(Vienna, June 27, 1781, to his father. Beethoven found the same fault with Mozart’s playing that Mozart here condemns.)

64. “Herr Richter plays much and well so far as execution is concerned, but—as you will hear—crudely, laboriously and without taste or feeling; he is one of the best fellows in the world, and without a particle of vanity. Whenever I played for him he looked immovably at my fingers, and one day he said ‘My God! how I am obliged to torment myself and sweat, and yet without obtaining applause; and for you, my friend, it is mere play!’ ‘Yes,’ said I, ‘I had to labor once in order not to show labor now.’ “

 (Vienna, April 28, 1784, to his father in Salzburg, whither the pianist Richter, whom he recommends to his father, is going on a concert trip.)

65. “Meissner, as you know, has the bad habit of purposely making his voice tremble, marking thus entire quarter and eighth notes;

I never could endure it in him. It is indeed despicable and contrary to all naturalness in song. True the human voice trembles of itself, but only in a degree that remains beautiful; it is in the nature of the voice. We imitate it not only on wind instruments but also on the viols and even on the clavier. But as soon as you overstep the limit it is no longer beautiful because it is contrary to nature.”

(Paris, June 12, 1778, to his father. [The statement that the tremolo effect could be imitated on the clavier seems to require an explanation. Mozart obviously had in view, not the pianoforte which was just coming into use in his day, but the clavichord.  This instrument was sounded by striking the strings with bits of brass placed in the farther end of the keys which were simple and direct levers. The tangents, as they were called, had to be held against the strings as long as it was desired that the tone should sound, and by gently repeating the pressure on the key a tremulousness was imparted to the tone which made the clavichord a more expressive instrument than the harpsichord or the early pianoforte. The effect was called Bebung in German, and Balancement in French. H.E.K.])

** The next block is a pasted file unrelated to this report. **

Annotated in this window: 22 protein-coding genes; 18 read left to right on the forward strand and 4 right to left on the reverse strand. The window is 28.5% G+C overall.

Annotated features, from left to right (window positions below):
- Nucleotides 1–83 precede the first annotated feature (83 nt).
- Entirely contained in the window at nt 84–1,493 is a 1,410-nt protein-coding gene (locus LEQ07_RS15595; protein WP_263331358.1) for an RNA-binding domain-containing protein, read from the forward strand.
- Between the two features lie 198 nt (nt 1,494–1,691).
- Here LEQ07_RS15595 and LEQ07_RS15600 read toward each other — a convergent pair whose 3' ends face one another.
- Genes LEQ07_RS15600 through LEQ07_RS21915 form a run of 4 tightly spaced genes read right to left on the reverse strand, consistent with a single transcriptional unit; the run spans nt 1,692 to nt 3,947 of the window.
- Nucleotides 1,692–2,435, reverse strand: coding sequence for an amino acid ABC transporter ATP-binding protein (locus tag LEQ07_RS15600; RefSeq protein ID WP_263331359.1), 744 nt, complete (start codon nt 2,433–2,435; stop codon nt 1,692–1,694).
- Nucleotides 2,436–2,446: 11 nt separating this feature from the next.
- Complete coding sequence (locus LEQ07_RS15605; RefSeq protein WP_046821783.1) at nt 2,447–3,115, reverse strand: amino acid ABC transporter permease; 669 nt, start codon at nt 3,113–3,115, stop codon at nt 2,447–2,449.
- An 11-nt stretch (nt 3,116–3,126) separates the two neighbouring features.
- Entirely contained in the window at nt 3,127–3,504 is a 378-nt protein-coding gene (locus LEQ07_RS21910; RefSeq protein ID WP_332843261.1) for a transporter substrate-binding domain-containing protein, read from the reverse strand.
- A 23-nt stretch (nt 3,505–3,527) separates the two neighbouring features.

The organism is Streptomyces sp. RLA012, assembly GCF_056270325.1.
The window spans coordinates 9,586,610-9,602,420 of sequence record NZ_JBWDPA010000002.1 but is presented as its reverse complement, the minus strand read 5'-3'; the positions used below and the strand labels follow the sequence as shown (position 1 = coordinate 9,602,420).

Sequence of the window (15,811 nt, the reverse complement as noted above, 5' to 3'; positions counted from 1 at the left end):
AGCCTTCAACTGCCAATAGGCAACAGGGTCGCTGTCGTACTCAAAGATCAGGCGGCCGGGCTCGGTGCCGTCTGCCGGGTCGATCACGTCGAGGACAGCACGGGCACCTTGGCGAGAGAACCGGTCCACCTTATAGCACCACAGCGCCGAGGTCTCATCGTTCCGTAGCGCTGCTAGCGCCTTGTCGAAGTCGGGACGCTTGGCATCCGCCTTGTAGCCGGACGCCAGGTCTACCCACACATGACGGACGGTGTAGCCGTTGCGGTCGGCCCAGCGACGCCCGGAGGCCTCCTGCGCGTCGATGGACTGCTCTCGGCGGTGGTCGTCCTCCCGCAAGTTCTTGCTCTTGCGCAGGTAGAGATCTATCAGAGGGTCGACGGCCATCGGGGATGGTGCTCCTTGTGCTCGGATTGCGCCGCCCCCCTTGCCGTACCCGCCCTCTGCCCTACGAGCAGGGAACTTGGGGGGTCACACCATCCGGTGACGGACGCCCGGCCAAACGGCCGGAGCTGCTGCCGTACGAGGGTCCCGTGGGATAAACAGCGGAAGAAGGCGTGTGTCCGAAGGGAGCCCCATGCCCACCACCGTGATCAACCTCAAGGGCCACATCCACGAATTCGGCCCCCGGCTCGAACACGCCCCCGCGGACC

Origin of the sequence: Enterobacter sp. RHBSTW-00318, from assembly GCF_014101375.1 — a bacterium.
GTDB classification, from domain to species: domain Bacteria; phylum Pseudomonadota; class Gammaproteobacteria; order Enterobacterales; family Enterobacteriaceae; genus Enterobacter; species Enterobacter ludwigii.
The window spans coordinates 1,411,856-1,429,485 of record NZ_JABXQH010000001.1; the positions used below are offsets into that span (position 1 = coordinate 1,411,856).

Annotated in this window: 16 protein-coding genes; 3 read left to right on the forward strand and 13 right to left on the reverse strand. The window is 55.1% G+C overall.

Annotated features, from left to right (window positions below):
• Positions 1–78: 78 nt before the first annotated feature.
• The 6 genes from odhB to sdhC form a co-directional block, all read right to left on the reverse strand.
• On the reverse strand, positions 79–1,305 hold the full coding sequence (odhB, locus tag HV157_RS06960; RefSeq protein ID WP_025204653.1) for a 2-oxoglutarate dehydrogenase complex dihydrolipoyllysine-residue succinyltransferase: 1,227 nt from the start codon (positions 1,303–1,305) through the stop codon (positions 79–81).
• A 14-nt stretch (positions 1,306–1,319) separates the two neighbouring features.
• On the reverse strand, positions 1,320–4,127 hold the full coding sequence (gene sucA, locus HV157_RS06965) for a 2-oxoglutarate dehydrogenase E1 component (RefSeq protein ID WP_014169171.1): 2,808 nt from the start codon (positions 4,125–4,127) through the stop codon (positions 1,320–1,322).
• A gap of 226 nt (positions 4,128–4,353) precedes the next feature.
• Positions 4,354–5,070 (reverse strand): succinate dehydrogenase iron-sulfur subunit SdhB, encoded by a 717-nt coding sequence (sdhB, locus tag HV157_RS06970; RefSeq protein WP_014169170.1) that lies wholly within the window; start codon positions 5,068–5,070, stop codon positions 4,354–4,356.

66. “Before dinner Herr Vogler dashed through my sonata prima vista. He played the first movement prestissimo, the andante allegro and the rondo prestissimo with a vengeance. As a rule, he played a different bass than the one I had written, and occasionally he changed the harmony as well as the melody. That was inevitable, for at such speed the eyes can not follow, nor the hands grasp, the music. Such playing at sight and...are all one to me. The hearers (I mean those worthy of the name) can say nothing more than they have seen music and clavier playing. You can imagine that it was all the more unendurable because I did not dare to say to him: ‘Much too quick!’ Moreover it is much easier to play rapidly than slowly; you can drop a few notes in passages without any one noticing it. But is it beautiful? At such speed you can use the hands indiscriminately; but is that beautiful?”

 (Mannheim, January 17, 1778, to his father.)

67. “They hurry the tempo, trill or pile on the adornments because they can neither study nor sustain a tone.”

 (Recorded by Rochlitz as a criticism by Mozart of Italian singers in 1789.)

68. “It is thus, they think, that they can infuse warmth and ardor into their singing. Ah, if there is no fire in the composition you will surely never get it in by hurrying it.”

 (According to Rochlitz Mozart used these words while complaining of the manner in which his compositions were ruined by exaggerated speed in the tempi.)

 


 

 


 

Daniel McAdam's Guide to Music